Share This Page

After reaching WPIAL finals, PIAA semifinals, Burrell girls program reaches new heights

| Wednesday, March 19, 2014, 9:57 p.m.
Patrick Waksmunski | Altoona Mirror
Burrell's Natalie Myers has her shot disrupted by Bellwood-Antis' Bailey Swogger during their PIAA playoff game Tuesday, March 11, 2014.
Patrick Waksmunski | Altoona Mirror
Burrell's Jaila Manga gets around Bellwood-Antis' Kelly Leamer during their PIAA playoff game Tuesday, March 11, 2014.

Their eyes swimming in tears as they filed out of the locker room, Burrell's girls basketball players were confronted with finality on Tuesday night at North Allegheny.

It was obvious they weren't ready to leave. All this talk about slow and fast starts, and the team took forever to get back to the bus after a 48-37 PIAA semifinal loss to Seton-La Salle, the only team to solve them this season, doing so twice.

The best season in program history didn't end with the punctuation of a championship, either in the WPIAL or PIAA playoffs, but Burrell (28-2) took solace in the fact that its accomplishments had taken the program to another level.

“I can't imagine ever coaching a group as close-knit as this one,” Burrell coach Meghan Ziemianski said. “You take a step back and it's like, man, what we did was phenomenal.”

Burrell had the best season in A-K Valley girls basketball since Ford City in 1998. The Sabers also reached the state semis and lost there to finish 28-2.

Deer Lakes remains the only A-K team to win a state title in girls hoops, doing so in 1985.

Ziemianski said her team gave other Class AA public-school teams hope to compete with private and parochial teams that continually dominate postseason brackets, their rosters dotted with players that can't walk to school together.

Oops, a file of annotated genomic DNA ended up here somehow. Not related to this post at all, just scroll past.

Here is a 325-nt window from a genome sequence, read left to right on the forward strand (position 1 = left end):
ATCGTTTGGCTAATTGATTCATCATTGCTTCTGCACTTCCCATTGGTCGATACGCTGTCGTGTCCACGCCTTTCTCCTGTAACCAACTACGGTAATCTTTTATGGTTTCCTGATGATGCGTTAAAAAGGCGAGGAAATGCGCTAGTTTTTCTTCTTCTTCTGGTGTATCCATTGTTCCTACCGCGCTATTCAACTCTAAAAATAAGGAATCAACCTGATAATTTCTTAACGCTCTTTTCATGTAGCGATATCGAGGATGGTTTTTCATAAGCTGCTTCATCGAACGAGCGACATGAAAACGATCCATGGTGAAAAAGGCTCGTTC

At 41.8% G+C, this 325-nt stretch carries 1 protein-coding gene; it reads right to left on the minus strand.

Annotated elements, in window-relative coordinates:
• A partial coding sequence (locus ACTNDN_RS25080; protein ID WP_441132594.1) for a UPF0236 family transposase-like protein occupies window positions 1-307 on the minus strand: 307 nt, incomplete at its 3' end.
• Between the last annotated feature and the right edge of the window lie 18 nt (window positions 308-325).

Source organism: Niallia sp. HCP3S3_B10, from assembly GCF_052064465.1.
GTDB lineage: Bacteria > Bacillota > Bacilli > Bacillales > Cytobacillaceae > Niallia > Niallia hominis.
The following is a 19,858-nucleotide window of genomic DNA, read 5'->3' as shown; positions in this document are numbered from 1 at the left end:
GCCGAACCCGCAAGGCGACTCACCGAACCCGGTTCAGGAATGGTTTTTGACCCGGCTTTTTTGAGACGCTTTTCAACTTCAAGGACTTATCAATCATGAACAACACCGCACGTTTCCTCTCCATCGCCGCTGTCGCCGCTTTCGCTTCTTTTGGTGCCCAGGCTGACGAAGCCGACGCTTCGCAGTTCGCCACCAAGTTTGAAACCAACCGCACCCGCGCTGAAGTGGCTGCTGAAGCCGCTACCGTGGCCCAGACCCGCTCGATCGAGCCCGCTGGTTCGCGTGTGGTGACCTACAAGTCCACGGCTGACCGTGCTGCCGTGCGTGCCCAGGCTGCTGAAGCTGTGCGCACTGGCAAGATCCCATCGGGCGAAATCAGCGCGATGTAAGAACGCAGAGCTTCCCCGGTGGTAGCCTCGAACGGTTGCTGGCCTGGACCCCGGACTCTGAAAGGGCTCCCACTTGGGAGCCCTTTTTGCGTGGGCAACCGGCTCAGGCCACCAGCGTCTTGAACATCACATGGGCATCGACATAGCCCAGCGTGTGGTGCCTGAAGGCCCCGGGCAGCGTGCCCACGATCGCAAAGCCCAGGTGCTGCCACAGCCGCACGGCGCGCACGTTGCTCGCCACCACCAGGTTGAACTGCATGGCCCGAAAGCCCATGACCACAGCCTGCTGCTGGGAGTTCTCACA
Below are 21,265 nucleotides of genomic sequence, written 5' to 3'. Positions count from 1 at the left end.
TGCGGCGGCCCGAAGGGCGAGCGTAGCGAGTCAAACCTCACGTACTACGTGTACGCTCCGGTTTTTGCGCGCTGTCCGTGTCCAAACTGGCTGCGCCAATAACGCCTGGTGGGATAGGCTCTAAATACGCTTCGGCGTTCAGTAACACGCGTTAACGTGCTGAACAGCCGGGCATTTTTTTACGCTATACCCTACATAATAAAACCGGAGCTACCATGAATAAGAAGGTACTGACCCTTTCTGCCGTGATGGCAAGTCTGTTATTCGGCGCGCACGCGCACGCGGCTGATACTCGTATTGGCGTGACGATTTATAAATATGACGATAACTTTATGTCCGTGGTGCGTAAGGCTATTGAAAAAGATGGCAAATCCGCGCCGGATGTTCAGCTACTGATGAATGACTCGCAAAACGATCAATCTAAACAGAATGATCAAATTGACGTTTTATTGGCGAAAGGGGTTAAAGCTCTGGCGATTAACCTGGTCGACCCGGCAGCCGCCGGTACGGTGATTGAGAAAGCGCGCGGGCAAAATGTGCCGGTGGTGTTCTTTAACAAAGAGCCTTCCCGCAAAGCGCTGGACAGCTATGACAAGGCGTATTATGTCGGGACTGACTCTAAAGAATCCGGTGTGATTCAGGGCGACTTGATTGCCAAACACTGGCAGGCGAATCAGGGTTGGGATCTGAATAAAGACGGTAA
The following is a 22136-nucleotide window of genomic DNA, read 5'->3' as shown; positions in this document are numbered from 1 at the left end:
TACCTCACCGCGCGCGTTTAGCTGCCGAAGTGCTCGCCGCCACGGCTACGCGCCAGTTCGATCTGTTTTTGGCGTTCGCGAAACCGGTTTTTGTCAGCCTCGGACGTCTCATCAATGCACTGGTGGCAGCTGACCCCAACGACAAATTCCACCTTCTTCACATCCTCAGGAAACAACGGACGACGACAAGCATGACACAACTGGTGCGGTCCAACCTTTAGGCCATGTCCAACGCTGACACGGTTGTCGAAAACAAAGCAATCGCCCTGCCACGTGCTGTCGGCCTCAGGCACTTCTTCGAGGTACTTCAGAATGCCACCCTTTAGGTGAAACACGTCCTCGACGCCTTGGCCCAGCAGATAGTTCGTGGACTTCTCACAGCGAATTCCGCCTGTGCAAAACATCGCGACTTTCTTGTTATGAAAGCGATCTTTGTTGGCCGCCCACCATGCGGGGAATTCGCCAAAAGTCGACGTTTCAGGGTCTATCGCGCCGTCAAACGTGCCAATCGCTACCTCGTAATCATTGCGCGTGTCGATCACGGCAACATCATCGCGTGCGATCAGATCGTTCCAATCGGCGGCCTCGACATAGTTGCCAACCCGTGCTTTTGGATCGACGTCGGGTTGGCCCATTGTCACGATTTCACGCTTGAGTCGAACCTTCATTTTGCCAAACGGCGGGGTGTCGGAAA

“My girls are all from Burrell and have the same zip code,” Ziemianski said. “There's something to be said about that. We were the best public-school team in the state.”

Burrell should have plenty more to offer next season. The Bucs will lose three seniors in center Jessica Cercone and guards Kelsey Oddis and Jaila Manga, a trio that gave four good years, providing quiet leadership and accepted roles.

“They built the foundation; they were the core of the group,” Ziemianski said.

“They are three of my best friends; they're like sisters to me,” junior point guard Sydney Bordonaro said. “It's tough to think I'll never get to play with them again.”

Still, Bordonaro has another year and junior-to-be Natalie Myers also will return. The duo formed one of the top one-two scoring punches in the state.

Myers is developing into an all-around force, doing much more than just score inside.

Positions might be shifted with the loss of the 6-1 Cercone; the possibility of Bordonaro moving from point guard to shooting guard has been discussed.

The goal-oriented Bordonaro won't alter her plans. She already is looking to another extended stay in the postseason.

“We have the same goals, nothing will change there,” said Bordonaro, who broke Burrell's career scoring record and verbally committed to play at Pepperdine. “We'll be a much different type of team but we don't think we'll drop off. We're still thinking state title.”